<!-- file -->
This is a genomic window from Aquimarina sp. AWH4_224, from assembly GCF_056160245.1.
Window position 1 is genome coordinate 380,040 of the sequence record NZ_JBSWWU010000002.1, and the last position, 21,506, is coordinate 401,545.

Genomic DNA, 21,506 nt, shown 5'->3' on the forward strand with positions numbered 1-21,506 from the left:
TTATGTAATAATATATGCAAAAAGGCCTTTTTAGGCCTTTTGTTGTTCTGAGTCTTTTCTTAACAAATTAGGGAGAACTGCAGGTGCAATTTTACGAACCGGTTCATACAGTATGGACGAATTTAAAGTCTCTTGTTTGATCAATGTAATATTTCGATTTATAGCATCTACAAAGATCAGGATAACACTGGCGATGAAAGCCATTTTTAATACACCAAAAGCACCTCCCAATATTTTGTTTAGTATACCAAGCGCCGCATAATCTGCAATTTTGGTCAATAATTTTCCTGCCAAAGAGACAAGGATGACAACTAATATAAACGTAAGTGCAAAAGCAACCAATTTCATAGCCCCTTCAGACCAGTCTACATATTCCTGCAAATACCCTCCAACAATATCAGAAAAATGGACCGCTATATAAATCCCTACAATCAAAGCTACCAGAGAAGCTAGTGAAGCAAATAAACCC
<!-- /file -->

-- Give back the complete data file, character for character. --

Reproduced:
This is a genomic window from Aquimarina sp. AWH4_224, from assembly GCF_056160245.1.
Window position 1 is genome coordinate 380,040 of the sequence record NZ_JBSWWU010000002.1, and the last position, 21,506, is coordinate 401,545.

Genomic DNA, 21,506 nt, shown 5'->3' on the forward strand with positions numbered 1-21,506 from the left:
TTATGTAATAATATATGCAAAAAGGCCTTTTTAGGCCTTTTGTTGTTCTGAGTCTTTTCTTAACAAATTAGGGAGAACTGCAGGTGCAATTTTACGAACCGGTTCATACAGTATGGACGAATTTAAAGTCTCTTGTTTGATCAATGTAATATTTCGATTTATAGCATCTACAAAGATCAGGATAACACTGGCGATGAAAGCCATTTTTAATACACCAAAAGCACCTCCCAATATTTTGTTTAGTATACCAAGCGCCGCATAATCTGCAATTTTGGTCAATAATTTTCCTGCCAAAGAGACAAGGATGACAACTAATATAAACGTAAGTGCAAAAGCAACCAATTTCATAGCCCCTTCAGACCAGTCTACATATTCCTGCAAATACCCTCCAACAATATCAGAAAAATGGACCGCTATATAAATCCCTACAATCAAAGCTACCAGAGAAGCTAGTGAAGCAAATAAACCC